Advertisement

Journal of Materials Science

, Volume 26, Issue 6, pp 1545–1555 | Cite as

Strength characterization of MgO-partially stabilized zirconia

  • R. K. Govila
Papers

Abstract

The flexural strength of MgO-partially stabilized zirconia was evaluated as a function of temperature (20–1300 °C in air environment), applied stress and time. The indentation-induced-flaw technique did not produce well-defined symmetrical cracks of controlled size, whose length (on the tensile surface) or depth (on the fracture face) can be measured unambiguously, and therefore it should not be used for measuring fracture toughness. The sudden decrease in fracture strength at moderately low temperatures (200–800 °C) is believed to be due to stability of the tetragonal phase and relative decrease in the extent of the stress-induced martensitic phase transformation of the tetragonal to monoclinic phase. Flexural stress rupture testing at 500–800 °C in air indicated the material's susceptibility to time-dependent failure, and outlines safe applied stress levels for a given temperature. Stress rupture testing at 1000 °C and above at low applied stress levels showed bending of specimens, indicating the onset of plasticity or viscous flow of the glassy phase and consequent degradation of material strength.

Keywords

Zirconia Fracture Toughness Flexural Strength Fracture Strength Monoclinic Phase 
These keywords were added by machine and not by the authors. This process is experimental and the keywords may be updated as the learning algorithm improves.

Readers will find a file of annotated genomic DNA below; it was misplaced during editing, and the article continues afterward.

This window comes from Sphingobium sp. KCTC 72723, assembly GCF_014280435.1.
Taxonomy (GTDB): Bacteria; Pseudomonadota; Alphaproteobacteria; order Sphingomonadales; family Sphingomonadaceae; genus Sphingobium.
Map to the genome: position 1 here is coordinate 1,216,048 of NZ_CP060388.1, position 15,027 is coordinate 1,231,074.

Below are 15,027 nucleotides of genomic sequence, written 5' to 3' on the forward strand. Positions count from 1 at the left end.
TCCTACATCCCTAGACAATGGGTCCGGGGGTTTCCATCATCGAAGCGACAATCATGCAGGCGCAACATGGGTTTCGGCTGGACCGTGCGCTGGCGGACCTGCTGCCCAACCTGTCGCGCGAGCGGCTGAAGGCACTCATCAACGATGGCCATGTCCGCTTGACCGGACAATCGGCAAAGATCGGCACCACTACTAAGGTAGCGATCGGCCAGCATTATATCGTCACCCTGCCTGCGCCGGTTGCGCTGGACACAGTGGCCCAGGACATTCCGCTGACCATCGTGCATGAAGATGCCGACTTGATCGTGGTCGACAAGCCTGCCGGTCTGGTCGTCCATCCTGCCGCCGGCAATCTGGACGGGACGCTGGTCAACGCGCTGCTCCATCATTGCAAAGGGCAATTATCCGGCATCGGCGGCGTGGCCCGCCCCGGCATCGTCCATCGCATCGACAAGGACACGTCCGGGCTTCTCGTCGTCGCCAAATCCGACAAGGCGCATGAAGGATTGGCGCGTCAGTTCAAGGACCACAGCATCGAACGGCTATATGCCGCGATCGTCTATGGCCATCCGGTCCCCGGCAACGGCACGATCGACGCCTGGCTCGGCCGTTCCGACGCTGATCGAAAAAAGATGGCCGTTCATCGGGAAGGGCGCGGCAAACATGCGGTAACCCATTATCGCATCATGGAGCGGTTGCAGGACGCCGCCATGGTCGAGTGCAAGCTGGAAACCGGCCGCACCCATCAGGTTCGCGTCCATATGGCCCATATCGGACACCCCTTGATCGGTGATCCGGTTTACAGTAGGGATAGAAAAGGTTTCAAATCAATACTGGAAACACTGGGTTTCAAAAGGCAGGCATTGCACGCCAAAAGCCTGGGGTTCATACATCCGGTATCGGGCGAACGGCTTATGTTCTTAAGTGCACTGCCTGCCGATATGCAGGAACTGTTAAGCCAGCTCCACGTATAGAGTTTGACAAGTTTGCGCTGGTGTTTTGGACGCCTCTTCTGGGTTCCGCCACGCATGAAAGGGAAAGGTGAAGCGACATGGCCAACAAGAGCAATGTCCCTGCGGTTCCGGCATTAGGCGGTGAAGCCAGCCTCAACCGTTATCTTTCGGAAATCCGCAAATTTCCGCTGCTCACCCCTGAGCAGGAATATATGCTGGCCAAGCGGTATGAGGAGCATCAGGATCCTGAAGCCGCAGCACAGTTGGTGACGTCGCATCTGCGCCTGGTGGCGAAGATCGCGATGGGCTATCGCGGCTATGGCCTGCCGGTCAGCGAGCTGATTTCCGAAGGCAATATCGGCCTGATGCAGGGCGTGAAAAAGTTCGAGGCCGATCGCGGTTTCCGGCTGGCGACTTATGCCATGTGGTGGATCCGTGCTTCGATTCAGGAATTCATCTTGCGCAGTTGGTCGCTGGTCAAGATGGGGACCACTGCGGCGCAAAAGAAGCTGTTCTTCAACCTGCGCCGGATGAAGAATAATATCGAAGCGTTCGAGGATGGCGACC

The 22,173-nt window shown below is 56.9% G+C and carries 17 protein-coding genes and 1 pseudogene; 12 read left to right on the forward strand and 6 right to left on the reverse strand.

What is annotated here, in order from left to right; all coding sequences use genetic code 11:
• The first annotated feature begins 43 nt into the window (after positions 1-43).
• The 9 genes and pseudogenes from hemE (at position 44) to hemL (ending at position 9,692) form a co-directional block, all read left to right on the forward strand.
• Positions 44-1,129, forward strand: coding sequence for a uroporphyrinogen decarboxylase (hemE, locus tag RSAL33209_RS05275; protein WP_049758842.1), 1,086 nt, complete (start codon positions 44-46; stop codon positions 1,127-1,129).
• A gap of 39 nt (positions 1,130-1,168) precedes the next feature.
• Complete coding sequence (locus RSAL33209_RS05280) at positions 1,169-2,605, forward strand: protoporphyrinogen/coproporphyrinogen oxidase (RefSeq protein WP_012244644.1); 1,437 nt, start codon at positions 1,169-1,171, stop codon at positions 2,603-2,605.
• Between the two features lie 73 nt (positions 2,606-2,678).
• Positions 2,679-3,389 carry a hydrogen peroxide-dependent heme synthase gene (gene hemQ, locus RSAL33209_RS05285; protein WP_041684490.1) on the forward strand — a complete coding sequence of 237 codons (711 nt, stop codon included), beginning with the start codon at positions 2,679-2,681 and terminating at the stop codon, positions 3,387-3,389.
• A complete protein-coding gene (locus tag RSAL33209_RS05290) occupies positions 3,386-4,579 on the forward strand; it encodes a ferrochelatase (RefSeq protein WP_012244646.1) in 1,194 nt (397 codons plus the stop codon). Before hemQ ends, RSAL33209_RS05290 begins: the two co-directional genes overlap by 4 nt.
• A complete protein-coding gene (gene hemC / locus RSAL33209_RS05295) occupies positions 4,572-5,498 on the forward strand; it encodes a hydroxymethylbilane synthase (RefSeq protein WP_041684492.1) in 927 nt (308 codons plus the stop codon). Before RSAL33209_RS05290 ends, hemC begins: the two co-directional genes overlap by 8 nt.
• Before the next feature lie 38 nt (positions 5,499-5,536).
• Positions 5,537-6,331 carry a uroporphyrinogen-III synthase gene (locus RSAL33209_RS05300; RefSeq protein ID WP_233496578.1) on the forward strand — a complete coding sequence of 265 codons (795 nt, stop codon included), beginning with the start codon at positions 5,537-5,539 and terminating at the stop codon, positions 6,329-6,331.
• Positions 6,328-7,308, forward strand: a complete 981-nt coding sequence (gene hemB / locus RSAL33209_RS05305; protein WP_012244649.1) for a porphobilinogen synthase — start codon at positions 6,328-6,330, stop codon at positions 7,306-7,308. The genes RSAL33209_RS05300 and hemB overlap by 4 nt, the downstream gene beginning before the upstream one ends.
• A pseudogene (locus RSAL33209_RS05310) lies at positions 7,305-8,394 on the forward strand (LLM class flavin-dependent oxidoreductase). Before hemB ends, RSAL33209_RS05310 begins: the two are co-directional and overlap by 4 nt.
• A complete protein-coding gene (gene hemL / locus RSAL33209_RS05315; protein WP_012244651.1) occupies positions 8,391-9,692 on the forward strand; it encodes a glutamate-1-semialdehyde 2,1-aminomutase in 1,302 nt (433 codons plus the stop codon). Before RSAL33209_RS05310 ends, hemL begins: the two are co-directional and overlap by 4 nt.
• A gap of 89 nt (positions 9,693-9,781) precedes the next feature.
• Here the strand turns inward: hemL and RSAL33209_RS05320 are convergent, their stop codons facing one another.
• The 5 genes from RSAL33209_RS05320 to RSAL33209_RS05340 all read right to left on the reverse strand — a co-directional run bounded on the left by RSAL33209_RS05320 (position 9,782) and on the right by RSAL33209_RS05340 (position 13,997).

Preview

Unable to display preview. Download preview PDF.

Unable to display preview. Download preview PDF.

References

  1. 1.
    W. Bryzik and R. Kamo, “Tacom/Cummins Adiabatic Engine Program”, 1983 International Congress and Exposition, SAE Paper 830314, Detroit, MI, February 1983.Google Scholar
  2. 2.
    M. Marmach, D. Servent, R. H. J. Hannink, M. J. Murray and M. V. Swain, “Toughened PSZ Ceramics — Their Role as Advanced Engine Components”, ibid., paper 830318.Google Scholar
  3. 3.
    M. E. Woods, W. F. Mandler Jr and T. L. Scofield, Ceram. Bull. 64 (1985) 287.Google Scholar
  4. 4.
    Idem, ibid, 64 (1985) 292.Google Scholar
  5. 5.
    D. W. Richerson, ibid. 64 (1985) 282.Google Scholar
  6. 6.
    R. H. J. Hannink, M. Marmach, M. J. Murray and M. V. Swain, See Table I.Google Scholar
  7. 7.
    R. Stevens, “An Introduction to Zirconia”, Magnesium Elektron Ltd, June 1983.Google Scholar
  8. 8.
    E. M. Logothetis, “Zirconia Oxygen Sensors in Automotive Applications”, “Advances in Ceramics”, Vol. 3, “Science and Technology of Zirconia”, edited by A. H. Heuer and L. W. Hobbs (American Ceramic Society, Columbus, Ohio, 1981) p. 388.Google Scholar
  9. 9.
    R. C. Garvie, C. Urbani, D. R. Kennedy and J. C. McNeuer, J. Mater. Sci. 19 (1984) 3224.CrossRefGoogle Scholar
  10. 10.
    N. Claussen, M. Ruhle and A. H. Heuer (eds), “Advances in Ceramics”, Vol. 12, “Science and Technology of Zirconia” (American Ceramic Society, Columbus, OH, 1984).Google Scholar
  11. 11.
    M. Ruhle and A. H. Heuer, “Phase Transformations in ZrO2-Containing Ceramics: II, The Martensitic Reaction in t-ZrO2”, ibid. pp. 14–32.Google Scholar
  12. 12.
    D. L. Porter and A. H. Heuer, J. Amer. Ceram. Soc. 60 (1977) 183.CrossRefGoogle Scholar
  13. 13.
    D. L. Porter, A. G. Evans and A. H. Heuer, Acta Metall. 27 (1979) 1649.CrossRefGoogle Scholar
  14. 14.
    F. F. Lange, J. Mater. Sci. 17 (1982) 225.CrossRefGoogle Scholar
  15. 15.
    Idem, ibid. 17 (1982) 235.CrossRefGoogle Scholar
  16. 16.
    Idem, ibid. 17 (1982) 240.CrossRefGoogle Scholar
  17. 17.
    Idem, ibid. 17 (1982) 247.CrossRefGoogle Scholar
  18. 18.
    Idem, ibid. 17 (1982) 255.CrossRefGoogle Scholar
  19. 19.
    R. H. J. Hannink and M. V. Swain, J. Aust. Ceram. Soc. 18 (1982) 53.Google Scholar